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New titles from others and blogging about my own books

Lew Ayres

The University Press of Mississippi has just published Lesley Coffin's excellent biography of Lew Ayres, part of the Hollywood Legends Series I edit. I grew up watching the Dr. Kildare movies on television and had no idea this actor starred in All Quiet on the Western Front and Johnny Belinda. I also did not know that he was controversial because he was a conscientious objector during World War II. Decades later I met him in Detroit while he was touring with a movie he had made about the world's religions. I do not exaggerate when I say he had a saintly aura. I'd love to hear from you about your favorite Lew Ayres performances.  Read More 
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Hollywood Madonna

I just learned that Turner Classic Movies is making Loretta Young star of the month for January. I grew up watching her on television making those memorable, sweeping entrances, which Bernard F. Dick describes so well in his biography of Young, titled Hollywood Madonna. Dick's book is part of the Hollywood Legends series published by University Press of Mississippi. Dick has a wonderful chapter, by the way, on Young's radio performances. She took them quite seriously.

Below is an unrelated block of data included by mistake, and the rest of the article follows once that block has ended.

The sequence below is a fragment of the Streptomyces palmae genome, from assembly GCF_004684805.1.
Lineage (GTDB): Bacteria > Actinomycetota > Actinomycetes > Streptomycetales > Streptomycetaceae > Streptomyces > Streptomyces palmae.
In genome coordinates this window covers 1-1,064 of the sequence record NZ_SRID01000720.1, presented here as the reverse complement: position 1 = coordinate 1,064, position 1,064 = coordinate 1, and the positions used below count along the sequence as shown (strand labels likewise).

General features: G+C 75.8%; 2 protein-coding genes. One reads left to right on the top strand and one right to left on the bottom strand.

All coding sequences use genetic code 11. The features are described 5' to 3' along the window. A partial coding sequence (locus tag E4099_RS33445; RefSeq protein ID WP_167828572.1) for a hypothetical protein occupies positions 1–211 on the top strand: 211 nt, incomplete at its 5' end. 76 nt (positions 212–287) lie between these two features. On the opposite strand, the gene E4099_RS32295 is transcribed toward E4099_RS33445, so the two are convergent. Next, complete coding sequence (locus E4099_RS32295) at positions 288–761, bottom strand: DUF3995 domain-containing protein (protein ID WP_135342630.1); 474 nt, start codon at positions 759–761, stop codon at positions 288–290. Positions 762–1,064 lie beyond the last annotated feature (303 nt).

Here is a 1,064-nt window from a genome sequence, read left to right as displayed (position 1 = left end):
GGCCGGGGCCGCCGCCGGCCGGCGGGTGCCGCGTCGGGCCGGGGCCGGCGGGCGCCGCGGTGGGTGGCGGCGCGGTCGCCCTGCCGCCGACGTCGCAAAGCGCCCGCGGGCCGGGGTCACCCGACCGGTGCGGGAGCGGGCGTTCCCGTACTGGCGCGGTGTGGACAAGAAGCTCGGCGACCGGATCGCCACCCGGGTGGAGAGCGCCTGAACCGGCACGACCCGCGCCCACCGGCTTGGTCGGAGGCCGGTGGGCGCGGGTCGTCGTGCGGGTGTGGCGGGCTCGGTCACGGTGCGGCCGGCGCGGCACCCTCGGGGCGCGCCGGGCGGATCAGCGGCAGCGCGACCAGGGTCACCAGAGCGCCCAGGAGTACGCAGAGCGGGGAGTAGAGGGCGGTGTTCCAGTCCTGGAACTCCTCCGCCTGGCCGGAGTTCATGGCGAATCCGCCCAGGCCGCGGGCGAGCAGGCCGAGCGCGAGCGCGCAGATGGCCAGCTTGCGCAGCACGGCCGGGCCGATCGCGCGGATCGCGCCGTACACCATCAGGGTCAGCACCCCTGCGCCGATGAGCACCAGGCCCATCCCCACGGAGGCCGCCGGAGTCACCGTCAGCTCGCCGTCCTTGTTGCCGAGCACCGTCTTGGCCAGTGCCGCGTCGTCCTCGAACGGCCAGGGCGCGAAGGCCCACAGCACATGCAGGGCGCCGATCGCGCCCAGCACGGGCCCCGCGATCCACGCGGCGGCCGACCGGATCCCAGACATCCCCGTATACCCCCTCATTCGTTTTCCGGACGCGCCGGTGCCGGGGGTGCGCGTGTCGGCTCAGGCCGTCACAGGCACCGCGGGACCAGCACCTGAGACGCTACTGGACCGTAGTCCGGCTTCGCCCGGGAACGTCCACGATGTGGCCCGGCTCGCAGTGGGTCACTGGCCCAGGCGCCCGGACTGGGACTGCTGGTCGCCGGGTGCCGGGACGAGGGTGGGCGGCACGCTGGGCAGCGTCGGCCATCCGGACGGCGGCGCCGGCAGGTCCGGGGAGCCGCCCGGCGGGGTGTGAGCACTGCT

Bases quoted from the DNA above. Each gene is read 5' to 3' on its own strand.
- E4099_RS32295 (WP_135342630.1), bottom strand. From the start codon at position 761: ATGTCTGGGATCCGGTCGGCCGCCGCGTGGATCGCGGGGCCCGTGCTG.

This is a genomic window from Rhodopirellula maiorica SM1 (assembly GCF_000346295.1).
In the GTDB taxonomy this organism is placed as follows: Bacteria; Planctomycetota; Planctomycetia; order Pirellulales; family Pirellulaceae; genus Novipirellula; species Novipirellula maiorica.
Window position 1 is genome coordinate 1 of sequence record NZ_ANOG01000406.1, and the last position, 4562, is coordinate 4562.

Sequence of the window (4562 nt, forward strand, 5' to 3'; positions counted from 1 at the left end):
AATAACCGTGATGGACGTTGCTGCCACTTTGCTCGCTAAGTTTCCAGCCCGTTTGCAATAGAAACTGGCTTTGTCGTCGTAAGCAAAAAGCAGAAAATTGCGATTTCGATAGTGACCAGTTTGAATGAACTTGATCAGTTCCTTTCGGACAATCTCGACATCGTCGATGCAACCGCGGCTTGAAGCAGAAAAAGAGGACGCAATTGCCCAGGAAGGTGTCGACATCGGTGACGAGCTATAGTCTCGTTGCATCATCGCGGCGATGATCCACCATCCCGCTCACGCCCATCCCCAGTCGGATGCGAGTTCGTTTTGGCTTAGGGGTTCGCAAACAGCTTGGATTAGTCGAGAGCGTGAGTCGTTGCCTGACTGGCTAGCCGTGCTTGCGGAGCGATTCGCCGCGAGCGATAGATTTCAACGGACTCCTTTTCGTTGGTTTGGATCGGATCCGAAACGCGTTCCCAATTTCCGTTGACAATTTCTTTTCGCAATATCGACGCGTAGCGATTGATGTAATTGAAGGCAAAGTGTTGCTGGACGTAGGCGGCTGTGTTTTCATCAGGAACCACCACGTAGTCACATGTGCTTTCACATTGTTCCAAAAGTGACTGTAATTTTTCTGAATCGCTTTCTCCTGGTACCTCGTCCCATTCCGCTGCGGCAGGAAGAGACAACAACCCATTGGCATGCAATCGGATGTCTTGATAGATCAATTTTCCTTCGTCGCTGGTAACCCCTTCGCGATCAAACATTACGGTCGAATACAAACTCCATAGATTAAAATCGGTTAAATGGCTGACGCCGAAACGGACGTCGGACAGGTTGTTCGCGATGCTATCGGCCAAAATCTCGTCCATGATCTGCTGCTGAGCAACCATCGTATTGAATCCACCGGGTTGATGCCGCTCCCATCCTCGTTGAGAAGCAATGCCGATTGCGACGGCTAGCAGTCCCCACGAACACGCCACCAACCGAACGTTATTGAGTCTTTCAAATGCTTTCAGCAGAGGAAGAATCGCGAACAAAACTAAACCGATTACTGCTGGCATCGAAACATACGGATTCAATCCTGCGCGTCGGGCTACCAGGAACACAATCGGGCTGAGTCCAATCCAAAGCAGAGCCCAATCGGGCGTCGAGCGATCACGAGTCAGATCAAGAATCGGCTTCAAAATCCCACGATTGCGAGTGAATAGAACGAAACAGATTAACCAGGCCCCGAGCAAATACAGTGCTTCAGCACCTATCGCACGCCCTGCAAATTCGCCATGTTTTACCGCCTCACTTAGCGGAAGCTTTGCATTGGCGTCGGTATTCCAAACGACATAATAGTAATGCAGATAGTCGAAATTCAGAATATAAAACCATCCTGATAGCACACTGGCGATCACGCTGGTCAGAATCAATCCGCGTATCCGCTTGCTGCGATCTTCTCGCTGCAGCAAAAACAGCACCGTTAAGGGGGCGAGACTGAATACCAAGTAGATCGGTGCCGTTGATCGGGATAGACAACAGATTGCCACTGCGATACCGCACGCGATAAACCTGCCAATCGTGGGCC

I don't know Young's work that well, and I'd be interested in hearing from you about which of her films you think I should watch. I'm looking forward to watching Kentucky starring Young, Richard Greene, and Walter Brennan, who won an Academy Award for his performance. I planning to write a biography of Brennan. Read More 
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The Incomparable Clifton Webb

Star of stage and screen
In his prime, Clifton Webb was a great song and dance man--on a par with Fred Astaire. When Otto Preminger wanted him to star in Laura, Darryl Zanuck was skeptical. He wanted the heavyweight actor Laird Cregar. But Webb's ascerbic wit stole the show, and he became a great star for Fox. Zanuck became quite fond of his star, and when the producer's daughter announced plans for a wedding, Zanuck asked Webb to teach him how to dance. Imagine Zanuck and Webb, cheek to cheek. Off screen Webb was not like the waspish Waldo Lydecker (his character in Laura). He was witty, to be sure, but also generous, recognizing early the talents of Marilyn Monroe and James Dean and encouraging both of them. Sitting Pretty includes all of Webb's unfinished autobiography, which--as you might imagine--is as elegant as the man. Dana Andrews learned a lot from his co-star in Laura and the two remained great friends.  Read More 
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